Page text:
Infant Sleep Demystified
There is a pretty famous saying “I want to sleep like a baby.” Here is my question to anyone that says that phrase:”Why would you want to do that?!”
Yes, I know that some babies that do sleep well. This made me envious when my son was up like clockwork every 90 minutes for the first 4 months of his life. He would wake up and require a feed. After he was fed he had to remain upright for a minimum 20 minutes to prevent him from throwing up. (Gotta love acid reflux.) Then he was placed in the bassinet already asleep. 90 minutes later, rinse and repeat the previous sentence. I was exhausted!
When people would hear about my son’s nights they would encourage me to sleep when he slept during the day. My son would nap for 20 minutes several times a day. I needed more than 20 minutes. On the lucky days, I would get one nap that lasted at least an hour and a half. There were many days that my husband would walk in the door from work and he would be handed his son.
My son’s sleep did improve as I began to learn more about infant sleep and then I taught him how to go to sleep on his own. I strongly believe that we can help develop good sleep patterns with children but it does take patience and understanding.
While doing my research, I needed patience as well. I found lots of conflicting information. So I am writing this with the intent to give you some information that I found helpful.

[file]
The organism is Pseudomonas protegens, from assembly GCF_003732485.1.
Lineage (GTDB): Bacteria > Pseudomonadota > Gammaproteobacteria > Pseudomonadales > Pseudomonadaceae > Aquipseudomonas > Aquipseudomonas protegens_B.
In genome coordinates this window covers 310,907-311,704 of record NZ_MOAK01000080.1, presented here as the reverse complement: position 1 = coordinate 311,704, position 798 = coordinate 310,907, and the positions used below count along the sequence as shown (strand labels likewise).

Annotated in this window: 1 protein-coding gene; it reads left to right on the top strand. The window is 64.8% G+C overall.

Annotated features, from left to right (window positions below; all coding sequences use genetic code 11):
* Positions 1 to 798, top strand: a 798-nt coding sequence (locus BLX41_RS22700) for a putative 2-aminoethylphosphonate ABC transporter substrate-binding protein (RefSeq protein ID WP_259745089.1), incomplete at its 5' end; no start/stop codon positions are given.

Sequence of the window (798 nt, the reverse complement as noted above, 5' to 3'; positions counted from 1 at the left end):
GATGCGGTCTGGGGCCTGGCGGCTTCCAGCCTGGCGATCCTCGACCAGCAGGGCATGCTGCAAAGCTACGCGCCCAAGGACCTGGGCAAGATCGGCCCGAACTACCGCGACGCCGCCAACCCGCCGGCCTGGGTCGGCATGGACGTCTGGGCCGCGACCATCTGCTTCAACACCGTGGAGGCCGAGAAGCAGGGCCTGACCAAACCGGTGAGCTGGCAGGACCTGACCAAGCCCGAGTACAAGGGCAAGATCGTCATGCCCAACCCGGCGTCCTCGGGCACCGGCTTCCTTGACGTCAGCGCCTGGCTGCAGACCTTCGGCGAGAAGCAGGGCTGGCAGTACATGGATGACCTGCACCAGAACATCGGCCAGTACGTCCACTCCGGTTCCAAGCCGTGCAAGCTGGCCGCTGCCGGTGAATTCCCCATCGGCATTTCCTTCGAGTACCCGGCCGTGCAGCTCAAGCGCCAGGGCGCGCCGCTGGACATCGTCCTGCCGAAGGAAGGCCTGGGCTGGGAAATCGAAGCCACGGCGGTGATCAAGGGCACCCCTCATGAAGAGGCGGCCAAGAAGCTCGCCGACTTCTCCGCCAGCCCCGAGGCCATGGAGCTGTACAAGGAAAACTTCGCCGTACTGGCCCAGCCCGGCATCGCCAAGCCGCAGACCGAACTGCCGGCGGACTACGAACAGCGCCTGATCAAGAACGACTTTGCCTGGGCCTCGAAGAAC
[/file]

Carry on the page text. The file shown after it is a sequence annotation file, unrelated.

Here are some common questions I get asked and points that I believe will help you understand why your child is sleeping the way they are and things you can do to help.
1. Why has my child’s sleep changed so much?
- At about 3 to 4 months of age, an infant will go through 2 stages of sleep (newborn sleep cycle) to 5 stages of sleep (regular stages of sleep).
- Developmental milestones will affect a child’s sleep. Developmental Milestones can be times of celebration and frustration as they often affect a child’s sleep. Some milestones that often affect sleep are as follows: rolling over, sitting up, standing up, crawling or walking. When your child wakes up in the night they may try to practice their new found skill. Here is a blog post that explains this further https://parentingfoundations.com/perfect-little-sleeper/.
2. Why does my child wake up every 45 to 90 minutes?
- Everyone wakes up several times a night when they have completed a sleep cycle (the stages of sleep).
- Children that depend on a prop to go to sleep will not be able to easily go back to sleep until they learn the art of falling asleep without a prop. Here is a previous post that will help you identify a sleep prop https://parentingfoundations.com/sleep-props-mean/
- Overtired children will wake up more often through the night.
3. What can I do to improve my baby’s ability to sleep?
- Reduce your child’s dependency on a sleep prop by removing the prop or moving it to a different time in their sleep routine.
- Babies need to feed, so I recommend keeping baby awake while feeding then placing them in their sleep environment to fall asleep.
- A clear consistent routine helps an infant recognize that it is time for sleep.
- An early bedtime to prevent a child from becoming overtired.
- Daytime sleep helps prevent a child from becoming overtired which makes bedtime easier.
- A dark room helps increase the amount of melatonin a child produces which prepares them for sleep.
I hope this information was helpful and gave you some reasons as to why your infant may not sleep as well as you would like.
If you require any further help, you can book a free 15-minute telephone consultation and speak with me directly. Together we can improve your child’s sleep. Simply click on the following link to book your free call with me https://www.timetrade.com/book/C5XTC.